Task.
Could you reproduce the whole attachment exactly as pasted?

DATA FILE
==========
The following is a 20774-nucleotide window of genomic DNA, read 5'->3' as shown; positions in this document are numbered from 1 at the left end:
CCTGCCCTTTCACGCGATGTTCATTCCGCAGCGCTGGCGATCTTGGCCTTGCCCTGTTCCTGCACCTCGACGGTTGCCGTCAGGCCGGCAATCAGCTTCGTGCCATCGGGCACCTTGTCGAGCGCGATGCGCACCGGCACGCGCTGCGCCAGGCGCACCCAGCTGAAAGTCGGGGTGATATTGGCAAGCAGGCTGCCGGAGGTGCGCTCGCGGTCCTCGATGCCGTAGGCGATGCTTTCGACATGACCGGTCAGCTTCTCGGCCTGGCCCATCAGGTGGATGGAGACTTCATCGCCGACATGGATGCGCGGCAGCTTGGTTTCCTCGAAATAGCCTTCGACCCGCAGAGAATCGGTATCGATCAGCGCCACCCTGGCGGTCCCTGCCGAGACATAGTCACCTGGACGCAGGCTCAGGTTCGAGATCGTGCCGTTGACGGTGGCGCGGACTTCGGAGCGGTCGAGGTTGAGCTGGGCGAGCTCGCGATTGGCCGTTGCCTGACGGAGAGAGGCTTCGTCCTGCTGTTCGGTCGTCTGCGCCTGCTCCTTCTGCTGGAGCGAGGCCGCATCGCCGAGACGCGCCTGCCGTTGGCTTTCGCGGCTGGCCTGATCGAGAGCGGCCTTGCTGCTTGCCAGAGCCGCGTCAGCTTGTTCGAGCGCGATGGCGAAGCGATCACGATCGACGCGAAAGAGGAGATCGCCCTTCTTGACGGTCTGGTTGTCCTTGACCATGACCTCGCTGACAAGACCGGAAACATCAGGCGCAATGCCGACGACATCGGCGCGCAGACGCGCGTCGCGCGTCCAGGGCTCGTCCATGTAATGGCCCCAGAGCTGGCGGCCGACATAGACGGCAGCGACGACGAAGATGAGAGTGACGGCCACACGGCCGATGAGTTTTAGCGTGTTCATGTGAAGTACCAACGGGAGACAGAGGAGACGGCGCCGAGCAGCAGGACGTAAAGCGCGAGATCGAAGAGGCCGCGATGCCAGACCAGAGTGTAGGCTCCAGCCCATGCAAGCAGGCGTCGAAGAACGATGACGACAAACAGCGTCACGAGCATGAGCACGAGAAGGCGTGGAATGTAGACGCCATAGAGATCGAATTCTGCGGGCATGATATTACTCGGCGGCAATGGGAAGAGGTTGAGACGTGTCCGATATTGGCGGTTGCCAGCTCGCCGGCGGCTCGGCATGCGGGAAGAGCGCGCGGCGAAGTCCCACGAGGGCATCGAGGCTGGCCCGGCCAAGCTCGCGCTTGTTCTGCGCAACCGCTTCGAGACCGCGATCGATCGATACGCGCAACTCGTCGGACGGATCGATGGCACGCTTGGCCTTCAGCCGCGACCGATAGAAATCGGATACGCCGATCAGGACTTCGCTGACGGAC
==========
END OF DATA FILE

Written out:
The following is a 20774-nucleotide window of genomic DNA, read 5'->3' as shown; positions in this document are numbered from 1 at the left end:
CCTGCCCTTTCACGCGATGTTCATTCCGCAGCGCTGGCGATCTTGGCCTTGCCCTGTTCCTGCACCTCGACGGTTGCCGTCAGGCCGGCAATCAGCTTCGTGCCATCGGGCACCTTGTCGAGCGCGATGCGCACCGGCACGCGCTGCGCCAGGCGCACCCAGCTGAAAGTCGGGGTGATATTGGCAAGCAGGCTGCCGGAGGTGCGCTCGCGGTCCTCGATGCCGTAGGCGATGCTTTCGACATGACCGGTCAGCTTCTCGGCCTGGCCCATCAGGTGGATGGAGACTTCATCGCCGACATGGATGCGCGGCAGCTTGGTTTCCTCGAAATAGCCTTCGACCCGCAGAGAATCGGTATCGATCAGCGCCACCCTGGCGGTCCCTGCCGAGACATAGTCACCTGGACGCAGGCTCAGGTTCGAGATCGTGCCGTTGACGGTGGCGCGGACTTCGGAGCGGTCGAGGTTGAGCTGGGCGAGCTCGCGATTGGCCGTTGCCTGACGGAGAGAGGCTTCGTCCTGCTGTTCGGTCGTCTGCGCCTGCTCCTTCTGCTGGAGCGAGGCCGCATCGCCGAGACGCGCCTGCCGTTGGCTTTCGCGGCTGGCCTGATCGAGAGCGGCCTTGCTGCTTGCCAGAGCCGCGTCAGCTTGTTCGAGCGCGATGGCGAAGCGATCACGATCGACGCGAAAGAGGAGATCGCCCTTCTTGACGGTCTGGTTGTCCTTGACCATGACCTCGCTGACAAGACCGGAAACATCAGGCGCAATGCCGACGACATCGGCGCGCAGACGCGCGTCGCGCGTCCAGGGCTCGTCCATGTAATGGCCCCAGAGCTGGCGGCCGACATAGACGGCAGCGACGACGAAGATGAGAGTGACGGCCACACGGCCGATGAGTTTTAGCGTGTTCATGTGAAGTACCAACGGGAGACAGAGGAGACGGCGCCGAGCAGCAGGACGTAAAGCGCGAGATCGAAGAGGCCGCGATGCCAGACCAGAGTGTAGGCTCCAGCCCATGCAAGCAGGCGTCGAAGAACGATGACGACAAACAGCGTCACGAGCATGAGCACGAGAAGGCGTGGAATGTAGACGCCATAGAGATCGAATTCTGCGGGCATGATATTACTCGGCGGCAATGGGAAGAGGTTGAGACGTGTCCGATATTGGCGGTTGCCAGCTCGCCGGCGGCTCGGCATGCGGGAAGAGCGCGCGGCGAAGTCCCACGAGGGCATCGAGGCTGGCCCGGCCAAGCTCGCGCTTGTTCTGCGCAACCGCTTCGAGACCGCGATCGATCGATACGCGCAACTCGTCGGACGGATCGATGGCACGCTTGGCCTTCAGCCGCGACCGATAGAAATCGGATACGCCGATCAGGACTTCGCTGACGGAC